lowe shoes

UF professor Herbert Lowe ran for his life on the streets of Manhattan the morning of September 11th, 2001. The shoes he wore are still covered in soot and dust from the collapse of the World Trade Center.

On the morning of Sept. 11, 2001, Herbert Lowe was covering the primary election as the southeast Queens reporter for Newsweek. 

Lowe, a native of Camden, New Jersey, realized it wasn’t a normal day on the job when his editor told him to turn on the television. 

He watched a plane fly into the World Trade Center.

The Alligator spoke with Lowe, a UF College of Journalism and Communications professor, about his experience covering the terrorist attacks 18 years ago on Ground Zero and how that morning changed American life for years to come. 

The Alligator reporter is represented in bold text.

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Gator fans hold up an American flag with a sign that reads “Remember 09/11/2001” Saturday during the football game against UT Martin.

Were you even remotely prepared at all to see what you saw?

I stopped to vote, so I wasn’t in that much of a hurry. Honestly, it wasn’t until I came up the subway and that man said, ‘Run run run,’ and I didn’t know why everyone was running... It wasn’t until I came up from the subway I realized this wasn’t a day like any other. 

You kind of stopped, and one of the first thoughts that you had was that you were going to die.

I didn’t know what was going on. I was thinking that this was Pearl Harbor and people were flying by and shooting down at the ground, and I didn’t know where to go... I felt like I was a sitting duck.

Being 18 years ago, is everything a bit fuzzy or do you remember anything vividly?

I remember the man running towards us. I remember people being caked with ash. I remember being outside that cigar shop and people smoking cigars while I first get a look of the video of the Trade Center falling, and then turning around and looking at a man crying because he knew his brother had died in the tower. I remember a lady hollering at me because I didn’t have a mask on… That mask and shoes are still in my office.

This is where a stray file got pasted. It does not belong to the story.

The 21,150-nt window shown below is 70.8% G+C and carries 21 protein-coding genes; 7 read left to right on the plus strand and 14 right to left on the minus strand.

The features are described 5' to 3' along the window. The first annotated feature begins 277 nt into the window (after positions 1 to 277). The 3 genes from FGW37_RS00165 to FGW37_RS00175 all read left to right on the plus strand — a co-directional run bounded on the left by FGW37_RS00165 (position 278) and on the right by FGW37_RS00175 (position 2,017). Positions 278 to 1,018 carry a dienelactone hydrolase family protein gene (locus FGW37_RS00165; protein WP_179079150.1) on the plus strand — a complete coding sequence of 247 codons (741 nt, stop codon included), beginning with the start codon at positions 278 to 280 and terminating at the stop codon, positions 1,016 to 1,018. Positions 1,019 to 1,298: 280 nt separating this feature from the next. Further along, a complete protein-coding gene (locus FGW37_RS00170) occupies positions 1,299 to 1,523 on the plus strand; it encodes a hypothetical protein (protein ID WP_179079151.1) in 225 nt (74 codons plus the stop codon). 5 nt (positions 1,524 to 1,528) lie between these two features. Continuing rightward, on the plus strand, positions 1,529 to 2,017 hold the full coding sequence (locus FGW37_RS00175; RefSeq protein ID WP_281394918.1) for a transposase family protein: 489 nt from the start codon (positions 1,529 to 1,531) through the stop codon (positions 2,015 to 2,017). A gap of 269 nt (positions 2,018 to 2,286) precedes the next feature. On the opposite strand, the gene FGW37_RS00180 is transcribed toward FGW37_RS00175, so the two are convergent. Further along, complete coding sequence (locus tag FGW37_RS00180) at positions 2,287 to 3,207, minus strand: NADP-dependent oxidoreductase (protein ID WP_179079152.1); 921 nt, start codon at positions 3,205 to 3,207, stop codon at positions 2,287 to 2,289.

Do you think the American public went through a kind of paranoia?

I wouldn’t call it a paranoia… Heightened awareness is what I would call it. I had come to believe that my generation had really not experienced anything. 

The generation before me, people who are old enough to be my parents, they endured the ‘60s... Those ‘remember where you were’ moments...

I’m going to ask you. I mean, I guess Parkland for you, right? Like, you remember where you were.


I have 27 students in the class, only 25 of those 27 are from the state of Florida. They knew every detail of what was going on…. 

I was doing my job that day, and my assignment that day became the most memorable assignment that I would ever cover.

As a professor, has this profound experience affected your day-to-day life, the way you teach students or the little things that you do? 

In 18 years that its gone by, I’ve had a lot, a lot, a lot to be thankful for in terms of the experiences I’ve had, and I know there are 3,000 people who can’t say that… 

Every day there’s at least one thing that causes us to be blessed or understand how blessed we are to have the next day come, because you never know. A plane can come through the building you’re standing in. 

This Q&A was edited for clarity and brevity. The full interview can be found in the audio recording.